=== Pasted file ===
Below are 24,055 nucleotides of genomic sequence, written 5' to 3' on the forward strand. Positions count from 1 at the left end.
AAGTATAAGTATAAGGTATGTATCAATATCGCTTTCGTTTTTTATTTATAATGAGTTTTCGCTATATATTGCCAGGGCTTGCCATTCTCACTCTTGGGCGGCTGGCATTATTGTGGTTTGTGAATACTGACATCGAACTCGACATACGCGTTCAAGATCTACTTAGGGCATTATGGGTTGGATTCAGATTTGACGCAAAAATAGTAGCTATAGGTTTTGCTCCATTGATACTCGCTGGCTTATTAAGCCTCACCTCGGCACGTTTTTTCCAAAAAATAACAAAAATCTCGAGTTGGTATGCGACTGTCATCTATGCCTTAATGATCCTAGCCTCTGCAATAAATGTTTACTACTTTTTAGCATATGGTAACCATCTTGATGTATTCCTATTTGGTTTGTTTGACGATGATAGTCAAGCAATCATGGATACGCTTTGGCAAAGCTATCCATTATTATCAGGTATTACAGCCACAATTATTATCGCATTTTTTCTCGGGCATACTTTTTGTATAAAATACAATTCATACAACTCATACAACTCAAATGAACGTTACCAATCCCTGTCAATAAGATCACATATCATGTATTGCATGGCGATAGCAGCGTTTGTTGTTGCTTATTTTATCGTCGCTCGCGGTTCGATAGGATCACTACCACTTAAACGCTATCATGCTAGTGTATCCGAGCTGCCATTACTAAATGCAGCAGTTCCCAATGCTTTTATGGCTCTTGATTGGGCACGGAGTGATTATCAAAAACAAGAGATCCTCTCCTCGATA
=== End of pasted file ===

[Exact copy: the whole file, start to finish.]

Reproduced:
Below are 24,055 nucleotides of genomic sequence, written 5' to 3' on the forward strand. Positions count from 1 at the left end.
AAGTATAAGTATAAGGTATGTATCAATATCGCTTTCGTTTTTTATTTATAATGAGTTTTCGCTATATATTGCCAGGGCTTGCCATTCTCACTCTTGGGCGGCTGGCATTATTGTGGTTTGTGAATACTGACATCGAACTCGACATACGCGTTCAAGATCTACTTAGGGCATTATGGGTTGGATTCAGATTTGACGCAAAAATAGTAGCTATAGGTTTTGCTCCATTGATACTCGCTGGCTTATTAAGCCTCACCTCGGCACGTTTTTTCCAAAAAATAACAAAAATCTCGAGTTGGTATGCGACTGTCATCTATGCCTTAATGATCCTAGCCTCTGCAATAAATGTTTACTACTTTTTAGCATATGGTAACCATCTTGATGTATTCCTATTTGGTTTGTTTGACGATGATAGTCAAGCAATCATGGATACGCTTTGGCAAAGCTATCCATTATTATCAGGTATTACAGCCACAATTATTATCGCATTTTTTCTCGGGCATACTTTTTGTATAAAATACAATTCATACAACTCATACAACTCAAATGAACGTTACCAATCCCTGTCAATAAGATCACATATCATGTATTGCATGGCGATAGCAGCGTTTGTTGTTGCTTATTTTATCGTCGCTCGCGGTTCGATAGGATCACTACCACTTAAACGCTATCATGCTAGTGTATCCGAGCTGCCATTACTAAATGCAGCAGTTCCCAATGCTTTTATGGCTCTTGATTGGGCACGGAGTGATTATCAAAAACAAGAGATCCTCTCCTCGATA